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Aloe Vera- Aloe barbadensis

Aloe Vera is renowned for its health benefits, particularly for soothing burns and hydrating the skin. However, did you know that this evergreen succulent also flowers profusely in winter under the right conditions? With green to grey-green clusters of leaves that rise almost straight up from the base, Aloe Vera sometimes features small white spots and short stripes on its upper and lower surfaces. Each thick and fleshy leaf is lined with short, not very sharp thorns along the edges.

A rosette plant with thick elongated pointed leaves with sharp ridged edges.

General Care

Sunlight:
Indoors, place Aloe Vera in a well-lit spot. Outdoors, it thrives in full sun but should be protected from harsh afternoon sunlight.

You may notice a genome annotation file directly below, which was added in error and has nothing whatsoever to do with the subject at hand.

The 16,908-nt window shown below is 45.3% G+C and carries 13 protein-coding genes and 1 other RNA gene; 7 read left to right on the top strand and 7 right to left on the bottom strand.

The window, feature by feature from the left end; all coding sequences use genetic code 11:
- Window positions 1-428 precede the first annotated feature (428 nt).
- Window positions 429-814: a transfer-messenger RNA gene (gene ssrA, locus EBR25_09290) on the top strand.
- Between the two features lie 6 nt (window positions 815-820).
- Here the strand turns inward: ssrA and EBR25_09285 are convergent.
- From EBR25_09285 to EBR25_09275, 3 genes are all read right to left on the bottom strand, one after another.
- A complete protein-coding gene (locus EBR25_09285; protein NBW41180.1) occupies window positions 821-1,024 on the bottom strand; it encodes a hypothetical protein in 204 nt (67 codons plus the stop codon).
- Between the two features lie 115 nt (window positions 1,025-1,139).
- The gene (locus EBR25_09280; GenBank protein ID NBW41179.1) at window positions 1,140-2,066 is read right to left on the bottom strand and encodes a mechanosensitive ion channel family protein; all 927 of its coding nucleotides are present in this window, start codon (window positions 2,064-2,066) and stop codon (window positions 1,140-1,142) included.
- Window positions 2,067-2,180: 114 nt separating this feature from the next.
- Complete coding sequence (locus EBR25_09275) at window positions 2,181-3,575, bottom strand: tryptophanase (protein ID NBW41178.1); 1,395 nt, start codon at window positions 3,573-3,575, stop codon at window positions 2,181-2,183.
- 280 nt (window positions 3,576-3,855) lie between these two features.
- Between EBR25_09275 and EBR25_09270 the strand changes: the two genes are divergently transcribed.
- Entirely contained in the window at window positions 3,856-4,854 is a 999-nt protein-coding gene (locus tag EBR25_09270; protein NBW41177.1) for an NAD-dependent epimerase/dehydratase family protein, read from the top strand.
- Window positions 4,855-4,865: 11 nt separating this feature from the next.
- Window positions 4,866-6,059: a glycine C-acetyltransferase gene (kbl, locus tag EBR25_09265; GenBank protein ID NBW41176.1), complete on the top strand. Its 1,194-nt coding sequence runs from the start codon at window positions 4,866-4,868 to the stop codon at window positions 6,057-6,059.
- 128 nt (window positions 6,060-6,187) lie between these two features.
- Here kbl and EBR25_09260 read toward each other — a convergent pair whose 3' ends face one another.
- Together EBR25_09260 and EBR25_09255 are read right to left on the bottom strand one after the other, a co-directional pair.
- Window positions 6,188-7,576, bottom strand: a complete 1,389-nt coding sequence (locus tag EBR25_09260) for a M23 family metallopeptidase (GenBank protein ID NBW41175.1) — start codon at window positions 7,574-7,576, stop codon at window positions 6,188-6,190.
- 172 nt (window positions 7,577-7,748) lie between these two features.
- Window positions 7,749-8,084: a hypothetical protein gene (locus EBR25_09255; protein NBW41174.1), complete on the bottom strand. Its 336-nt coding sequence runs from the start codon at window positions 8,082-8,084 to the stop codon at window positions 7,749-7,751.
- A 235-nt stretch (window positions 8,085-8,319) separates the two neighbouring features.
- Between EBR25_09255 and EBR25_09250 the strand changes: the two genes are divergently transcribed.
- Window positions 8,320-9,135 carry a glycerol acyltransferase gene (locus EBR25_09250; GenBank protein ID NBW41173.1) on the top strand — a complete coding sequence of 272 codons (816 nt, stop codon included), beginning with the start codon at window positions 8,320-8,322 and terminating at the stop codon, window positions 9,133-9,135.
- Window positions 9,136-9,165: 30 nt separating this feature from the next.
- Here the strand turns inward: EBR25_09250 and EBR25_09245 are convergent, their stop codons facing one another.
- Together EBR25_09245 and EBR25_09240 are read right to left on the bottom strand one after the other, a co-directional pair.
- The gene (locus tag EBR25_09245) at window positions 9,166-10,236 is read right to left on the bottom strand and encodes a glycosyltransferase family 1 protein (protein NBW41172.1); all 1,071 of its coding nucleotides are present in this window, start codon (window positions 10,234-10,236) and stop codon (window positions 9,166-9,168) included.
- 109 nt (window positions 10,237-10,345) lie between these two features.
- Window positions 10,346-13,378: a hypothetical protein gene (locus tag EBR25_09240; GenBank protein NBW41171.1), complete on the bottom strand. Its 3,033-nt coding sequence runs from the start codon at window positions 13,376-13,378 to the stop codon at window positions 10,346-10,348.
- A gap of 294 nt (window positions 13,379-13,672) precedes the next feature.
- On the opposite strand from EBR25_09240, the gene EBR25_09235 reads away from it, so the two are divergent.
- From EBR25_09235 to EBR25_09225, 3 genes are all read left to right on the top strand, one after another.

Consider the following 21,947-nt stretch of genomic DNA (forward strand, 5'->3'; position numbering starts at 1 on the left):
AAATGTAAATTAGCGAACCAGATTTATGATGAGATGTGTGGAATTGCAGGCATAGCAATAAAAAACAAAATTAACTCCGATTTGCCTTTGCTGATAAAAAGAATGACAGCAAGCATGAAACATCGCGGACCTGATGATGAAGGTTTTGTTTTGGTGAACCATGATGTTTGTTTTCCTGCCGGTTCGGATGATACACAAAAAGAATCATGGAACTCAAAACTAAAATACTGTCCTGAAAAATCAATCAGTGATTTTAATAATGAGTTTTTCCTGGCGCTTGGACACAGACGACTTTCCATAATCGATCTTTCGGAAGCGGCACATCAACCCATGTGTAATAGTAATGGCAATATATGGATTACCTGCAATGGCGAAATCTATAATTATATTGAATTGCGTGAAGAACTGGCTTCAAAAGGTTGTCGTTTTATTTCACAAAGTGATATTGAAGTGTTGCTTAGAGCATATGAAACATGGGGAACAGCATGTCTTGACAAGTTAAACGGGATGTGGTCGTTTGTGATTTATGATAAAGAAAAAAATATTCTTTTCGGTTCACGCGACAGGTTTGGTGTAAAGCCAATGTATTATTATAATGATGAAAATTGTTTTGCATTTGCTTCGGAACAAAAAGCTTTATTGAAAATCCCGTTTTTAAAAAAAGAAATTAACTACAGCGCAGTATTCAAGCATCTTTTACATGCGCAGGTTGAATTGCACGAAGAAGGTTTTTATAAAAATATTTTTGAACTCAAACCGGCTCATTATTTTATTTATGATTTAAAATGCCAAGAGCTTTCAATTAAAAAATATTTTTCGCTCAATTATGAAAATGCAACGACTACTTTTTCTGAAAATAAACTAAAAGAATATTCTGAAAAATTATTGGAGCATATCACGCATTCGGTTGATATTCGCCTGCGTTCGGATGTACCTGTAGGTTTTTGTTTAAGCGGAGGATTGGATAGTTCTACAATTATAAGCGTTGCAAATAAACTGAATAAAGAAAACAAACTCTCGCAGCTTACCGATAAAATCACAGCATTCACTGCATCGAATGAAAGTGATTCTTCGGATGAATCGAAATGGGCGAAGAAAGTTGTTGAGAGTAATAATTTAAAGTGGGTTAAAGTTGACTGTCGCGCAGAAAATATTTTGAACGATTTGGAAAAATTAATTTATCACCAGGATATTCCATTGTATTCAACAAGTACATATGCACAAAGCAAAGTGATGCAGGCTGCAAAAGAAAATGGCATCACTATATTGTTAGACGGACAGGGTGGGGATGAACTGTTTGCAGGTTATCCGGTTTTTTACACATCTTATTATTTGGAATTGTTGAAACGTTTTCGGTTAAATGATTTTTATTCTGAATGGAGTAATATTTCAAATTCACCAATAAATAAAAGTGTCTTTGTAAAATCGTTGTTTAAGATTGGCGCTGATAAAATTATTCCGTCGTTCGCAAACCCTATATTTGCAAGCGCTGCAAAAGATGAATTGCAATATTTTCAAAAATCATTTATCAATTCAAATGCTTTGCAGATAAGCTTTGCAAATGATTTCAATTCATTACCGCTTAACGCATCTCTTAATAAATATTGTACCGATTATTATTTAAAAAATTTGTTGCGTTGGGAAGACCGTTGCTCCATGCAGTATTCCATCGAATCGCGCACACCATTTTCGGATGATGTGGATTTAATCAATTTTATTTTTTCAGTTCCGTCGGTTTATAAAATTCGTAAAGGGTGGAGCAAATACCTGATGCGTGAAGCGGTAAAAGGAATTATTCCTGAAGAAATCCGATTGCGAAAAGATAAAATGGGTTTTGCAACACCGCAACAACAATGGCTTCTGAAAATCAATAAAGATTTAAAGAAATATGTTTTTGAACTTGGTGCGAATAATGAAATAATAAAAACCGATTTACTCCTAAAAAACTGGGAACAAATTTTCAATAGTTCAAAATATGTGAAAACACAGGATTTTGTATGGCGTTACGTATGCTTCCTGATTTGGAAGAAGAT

Water:
Water occasionally, allowing the soil to dry out between waterings.

Humidity:
Aloe Vera is suitable for all climatic zones.

Soil:
Use a good quality, well-draining potting mix.

Aloe barbadensis on a bathroom shelf.

Common Problems

Aloe Vera has very few common problems, but it can be attacked by small sap-sucking insects such as scale, mealybugs, and aphids. Keep an eye out for these pests and control them with a garden insecticide if necessary.

Symptoms and Causes:

  • Yellowing, limp, mushy leaves: Typically caused by overwatering.
  • Yellow spots on the leaves, turning brown: Often a sign of fungal disease or root rot.

Precautions

While Aloe Vera has many benefits, consuming the leaves is toxic for people, dogs, and cats. Keep the plant out of reach of pets and children.